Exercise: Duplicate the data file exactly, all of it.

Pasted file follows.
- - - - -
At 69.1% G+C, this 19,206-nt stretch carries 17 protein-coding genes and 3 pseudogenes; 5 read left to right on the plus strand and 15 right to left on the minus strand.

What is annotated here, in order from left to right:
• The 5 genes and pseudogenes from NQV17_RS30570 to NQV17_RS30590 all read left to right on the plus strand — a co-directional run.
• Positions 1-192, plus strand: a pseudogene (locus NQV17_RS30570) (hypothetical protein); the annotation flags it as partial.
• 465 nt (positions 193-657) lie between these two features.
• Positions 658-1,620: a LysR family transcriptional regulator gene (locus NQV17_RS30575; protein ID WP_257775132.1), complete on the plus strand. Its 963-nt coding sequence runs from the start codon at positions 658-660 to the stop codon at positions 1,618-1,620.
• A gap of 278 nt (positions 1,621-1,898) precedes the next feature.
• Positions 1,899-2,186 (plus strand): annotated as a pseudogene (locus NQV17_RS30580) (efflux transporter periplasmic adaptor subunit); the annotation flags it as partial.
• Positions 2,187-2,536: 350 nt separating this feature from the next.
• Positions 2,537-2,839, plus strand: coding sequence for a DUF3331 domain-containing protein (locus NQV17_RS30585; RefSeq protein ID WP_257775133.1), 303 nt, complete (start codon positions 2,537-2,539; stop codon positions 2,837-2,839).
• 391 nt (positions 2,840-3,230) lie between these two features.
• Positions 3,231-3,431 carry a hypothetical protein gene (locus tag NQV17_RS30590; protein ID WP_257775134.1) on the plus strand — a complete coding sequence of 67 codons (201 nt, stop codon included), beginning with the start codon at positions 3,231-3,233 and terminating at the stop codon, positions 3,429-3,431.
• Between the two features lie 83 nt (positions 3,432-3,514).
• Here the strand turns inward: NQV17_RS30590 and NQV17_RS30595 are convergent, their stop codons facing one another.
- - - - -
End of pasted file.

At 69.1% G+C, this 19,206-nt stretch carries 17 protein-coding genes and 3 pseudogenes; 5 read left to right on the plus strand and 15 right to left on the minus strand.

What is annotated here, in order from left to right:
• The 5 genes and pseudogenes from NQV17_RS30570 to NQV17_RS30590 all read left to right on the plus strand — a co-directional run.
• Positions 1-192, plus strand: a pseudogene (locus NQV17_RS30570) (hypothetical protein); the annotation flags it as partial.
• 465 nt (positions 193-657) lie between these two features.
• Positions 658-1,620: a LysR family transcriptional regulator gene (locus NQV17_RS30575; protein ID WP_257775132.1), complete on the plus strand. Its 963-nt coding sequence runs from the start codon at positions 658-660 to the stop codon at positions 1,618-1,620.
• A gap of 278 nt (positions 1,621-1,898) precedes the next feature.
• Positions 1,899-2,186 (plus strand): annotated as a pseudogene (locus NQV17_RS30580) (efflux transporter periplasmic adaptor subunit); the annotation flags it as partial.
• Positions 2,187-2,536: 350 nt separating this feature from the next.
• Positions 2,537-2,839, plus strand: coding sequence for a DUF3331 domain-containing protein (locus NQV17_RS30585; RefSeq protein ID WP_257775133.1), 303 nt, complete (start codon positions 2,537-2,539; stop codon positions 2,837-2,839).
• 391 nt (positions 2,840-3,230) lie between these two features.
• Positions 3,231-3,431 carry a hypothetical protein gene (locus tag NQV17_RS30590; protein ID WP_257775134.1) on the plus strand — a complete coding sequence of 67 codons (201 nt, stop codon included), beginning with the start codon at positions 3,231-3,233 and terminating at the stop codon, positions 3,429-3,431.
• Between the two features lie 83 nt (positions 3,432-3,514).
• Here the strand turns inward: NQV17_RS30590 and NQV17_RS30595 are convergent, their stop codons facing one another.